Sequence data accession numbers

Sequence data from experiments 1–5 were deposited in the European Nucleotide Archive under study accession numbers PRJEB31954, PRJEB31955, PRJEB31958, PRJEB31959 and PRJEB31960, respectively.

Ethics statement

The animal experiments adhered to the National Institutes of Health’s Public Health Service Policy on Humane Care and Use of Laboratory Animals. The animal experiments were approved by the Tufts University Institutional Animal Care and Usage Committee (IACUC). The IACUC approved the experiments described above and as described in document G2016-40.


Effect of diet and dietary supplements on the course of cryptosporidiosis

To test whether no-fiber diet affects the severity of cryptosporidiosis, immunosuppressed and competent mice were infected with C. parvum and C. tyzzeri oocysts, respectively. The intensity of the infection in mice fed medium-fiber diet or regular diet was measured by quantifying oocyst output by FCM 6 times over the duration of each experiment, where each collection event lasted approximately 16 h. In the 3 experiments designed to compare the effect of dietary fiber, mice fed a diet lacking fiber excreted 3.12, 1.97 and 1.64 times more oocysts than the control mice. The effect of dietary treatment tested over the 3 experiments was statistically significant (Mann-Whitney Rank Sum test, U = 20, n = 13, p = 0.001; Table 2). Similarly, the alternative analysis based on individual fecal samples also revealed a significant effect of diet for all three experiments (U = 56, n = 15, p = 0.02; U = 118, n = 24, p = 0.001; U = 392, n = 36, p = 0.004). Fig 1 shows overnight oocyst output over time for the three experiments. We performed analogous experiments to test the effect of prebiotics, which are in essence fermentable fibers (S1 Table). The impact of the dietary supplement on the severity of Cryptosporidium infection was also significant (U = 38, n = 14, p = 0.006; Table 2). This effect was apparent when prebiotics were given to mice fed no-fiber diet (experiment 5, U = 542, n = 47, p = 0.001) or regular diet (experiment 6, U = 305, n = 30, p = 0.033). Fig 2 shows the pattern of oocyst production over time for prebiotic experiments 4 and 5. Body weights were recorded multiple times during each experiment. In none of the experiments was a statistically significant effect of the treatment on the final weight identified.

Fig 1. Effect of diet on severity of C. parvum and C. tyzzeri infection.

The Y axes show mean overnight oocyst output per ml fecal slurry by group. The mice were sampled individually over a period of approximately 16 h. Values represent mean of 3 mice per group. Experiment 1, C. parvum; Experiment 2, C. tyzzeri; Experiment 3, C. tyzzeri. See Table 1 for additional details. Error bars show standard deviation (SD). Color indicates treatment as indicated. One mouse from experiment 1, no-fiber group, remained uninfected for the duration of the experiment and was excluded.

Fig 2. Effect of prebiotic on severity of C. parvum and C. tyzzeri infection.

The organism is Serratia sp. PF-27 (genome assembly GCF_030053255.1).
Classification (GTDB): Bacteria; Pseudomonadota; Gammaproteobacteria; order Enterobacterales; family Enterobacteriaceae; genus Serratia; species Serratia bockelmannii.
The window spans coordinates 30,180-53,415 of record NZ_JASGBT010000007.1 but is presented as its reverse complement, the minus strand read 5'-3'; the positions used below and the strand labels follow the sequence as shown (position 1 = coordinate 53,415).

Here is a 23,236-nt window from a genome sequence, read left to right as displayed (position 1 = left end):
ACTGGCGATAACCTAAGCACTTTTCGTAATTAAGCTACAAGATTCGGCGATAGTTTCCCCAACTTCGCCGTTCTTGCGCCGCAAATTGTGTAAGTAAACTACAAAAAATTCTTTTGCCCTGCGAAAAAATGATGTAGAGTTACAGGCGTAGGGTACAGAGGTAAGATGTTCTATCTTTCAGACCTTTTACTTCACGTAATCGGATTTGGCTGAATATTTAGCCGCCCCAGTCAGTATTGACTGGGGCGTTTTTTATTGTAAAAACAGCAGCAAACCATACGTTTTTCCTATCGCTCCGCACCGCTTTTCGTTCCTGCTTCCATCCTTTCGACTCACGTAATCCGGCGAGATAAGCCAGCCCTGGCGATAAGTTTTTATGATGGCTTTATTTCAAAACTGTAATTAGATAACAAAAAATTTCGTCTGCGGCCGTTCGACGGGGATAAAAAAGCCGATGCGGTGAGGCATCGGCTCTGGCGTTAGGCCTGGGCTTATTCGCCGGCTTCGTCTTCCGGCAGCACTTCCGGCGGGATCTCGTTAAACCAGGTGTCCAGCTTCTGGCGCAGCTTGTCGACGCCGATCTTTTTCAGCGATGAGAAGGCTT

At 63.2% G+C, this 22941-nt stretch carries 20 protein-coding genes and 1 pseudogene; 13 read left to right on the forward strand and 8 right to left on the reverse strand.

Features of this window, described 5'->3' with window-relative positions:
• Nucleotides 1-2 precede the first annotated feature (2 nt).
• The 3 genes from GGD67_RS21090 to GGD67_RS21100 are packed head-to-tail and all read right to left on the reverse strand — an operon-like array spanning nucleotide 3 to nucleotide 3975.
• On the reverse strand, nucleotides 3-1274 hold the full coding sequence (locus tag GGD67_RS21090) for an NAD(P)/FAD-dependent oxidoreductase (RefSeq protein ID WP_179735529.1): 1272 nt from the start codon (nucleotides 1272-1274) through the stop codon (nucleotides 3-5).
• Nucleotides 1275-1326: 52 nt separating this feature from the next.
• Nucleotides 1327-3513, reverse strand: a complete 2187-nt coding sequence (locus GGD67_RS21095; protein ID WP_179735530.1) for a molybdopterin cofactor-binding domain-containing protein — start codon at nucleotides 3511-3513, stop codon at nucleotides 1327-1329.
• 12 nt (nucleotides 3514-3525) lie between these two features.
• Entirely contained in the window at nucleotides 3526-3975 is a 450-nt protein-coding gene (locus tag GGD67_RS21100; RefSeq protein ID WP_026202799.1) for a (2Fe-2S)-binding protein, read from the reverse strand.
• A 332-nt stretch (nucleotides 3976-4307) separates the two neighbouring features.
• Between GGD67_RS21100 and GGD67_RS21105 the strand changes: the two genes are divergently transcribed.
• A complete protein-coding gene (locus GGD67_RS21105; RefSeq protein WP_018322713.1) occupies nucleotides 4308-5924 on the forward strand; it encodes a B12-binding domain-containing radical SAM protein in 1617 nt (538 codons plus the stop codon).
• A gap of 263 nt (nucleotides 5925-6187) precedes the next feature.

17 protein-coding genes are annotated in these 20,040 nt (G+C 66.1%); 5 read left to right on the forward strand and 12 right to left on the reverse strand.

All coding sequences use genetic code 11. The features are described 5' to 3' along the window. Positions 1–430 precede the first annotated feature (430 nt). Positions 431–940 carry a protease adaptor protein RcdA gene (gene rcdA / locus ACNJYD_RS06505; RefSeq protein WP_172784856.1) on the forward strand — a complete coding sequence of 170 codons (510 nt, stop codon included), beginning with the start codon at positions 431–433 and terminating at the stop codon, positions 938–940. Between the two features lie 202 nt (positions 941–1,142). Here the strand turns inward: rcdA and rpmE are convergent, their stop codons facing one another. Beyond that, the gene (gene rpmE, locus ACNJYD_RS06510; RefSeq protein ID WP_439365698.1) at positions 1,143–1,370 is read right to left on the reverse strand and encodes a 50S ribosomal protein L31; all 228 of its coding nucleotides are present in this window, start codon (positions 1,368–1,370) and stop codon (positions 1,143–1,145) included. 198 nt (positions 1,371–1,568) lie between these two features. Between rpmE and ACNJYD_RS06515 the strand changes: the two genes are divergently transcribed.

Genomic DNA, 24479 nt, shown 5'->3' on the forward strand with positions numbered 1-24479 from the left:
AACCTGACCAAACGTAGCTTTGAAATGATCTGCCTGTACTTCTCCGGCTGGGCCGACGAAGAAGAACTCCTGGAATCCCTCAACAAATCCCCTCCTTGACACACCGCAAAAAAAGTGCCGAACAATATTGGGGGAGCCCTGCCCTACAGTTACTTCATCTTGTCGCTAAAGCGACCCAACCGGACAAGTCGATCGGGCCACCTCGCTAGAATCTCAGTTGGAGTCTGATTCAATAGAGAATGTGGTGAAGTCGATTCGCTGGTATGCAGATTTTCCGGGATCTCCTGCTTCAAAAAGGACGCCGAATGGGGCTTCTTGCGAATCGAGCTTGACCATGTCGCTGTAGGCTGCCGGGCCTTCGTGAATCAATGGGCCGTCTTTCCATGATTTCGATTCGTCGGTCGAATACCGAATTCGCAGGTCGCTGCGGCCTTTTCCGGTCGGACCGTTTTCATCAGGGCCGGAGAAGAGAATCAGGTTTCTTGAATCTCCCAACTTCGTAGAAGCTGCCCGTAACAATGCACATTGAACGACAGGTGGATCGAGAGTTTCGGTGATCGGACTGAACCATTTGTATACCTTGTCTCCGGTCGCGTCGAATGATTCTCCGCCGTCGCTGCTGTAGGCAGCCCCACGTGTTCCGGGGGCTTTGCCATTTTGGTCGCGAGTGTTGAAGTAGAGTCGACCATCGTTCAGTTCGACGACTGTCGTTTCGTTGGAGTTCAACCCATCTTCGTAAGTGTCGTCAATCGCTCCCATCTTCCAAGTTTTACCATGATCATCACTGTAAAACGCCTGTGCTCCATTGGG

Datapoints represent mean of 4 mice (experiment 4) and 3 mice (experiment 5). Error bars show SD. Color indicates treatment as follows: red and pink, supplemented with prebiotic; black and brown, control. See Fig 1 legend, Table 1 and Materials and Methods for details.

Table 2. Summary of oocyst enumeration and 16S amplicon sequence analysis.

Based on the results described above and on previously published observations [5], we investigated whether the effect of diet and dietary supplements on cryptosporidiosis could be mediated by the intestinal microbiota. To evaluate this model, the fecal bacterial microbiota was analyzed using 16S amplicon sequencing. Weighted UniFrac distances [36] between pairs of microbiota from each experiment were visualized on PCoA plots (Figs 3 and 4). In experiments 1, 2 and 3, (no-fiber vs. medium-fiber diet), fecal sample collection was initiated on the fifth day after the onset of dietary intake, the day the mice were infected, and continued until day 23 of treatment (day 18 PI). Feces were collected four times during this interval. Demonstrating an effect of diet on the intestinal microbiota, this analysis revealed a non-overlapping distribution of data points according to dietary treatment. ANOSIM R-values between diet groups for the three experiments testing the effect of diet are statistically significant (Table 2). Significant clustering according to prebiotic treatment was observed in experiments 4 and 5 based on 50 and 49 samples, respectively, collected between day 0 PI and day 15 PI. Consistent with a significant effect of the prebiotics, the ANOSIM R-value in experiment 4 was 0.059, (p = 0.046) and in experiment 5 0.202 (p < 0.0001). (Table 2).

Fig 3. Impact of diet on the fecal microbiome of mice infected with C. parvum (experiment 1) and C. tyzzeri (experiment 2/3).

Principal Coordinate Analysis was used to display weighted UniFrac distances between pairs of fecal microbiota. Experiment 1 analysis includes data from 31 fecal samples collected from individual mice starting on day 5 of treatment (day 0 PI) until day 21 of treatment (day 16 PI). For experiment 2/3, 32 and 50 samples, respectively, from individual mice were analyzed. Each data point represents one fecal sample, color-coded according to treatment. Matching triangle symbols indicate replicate analyses of the same fecal samples. The distance between replicates is a measure of technical variation.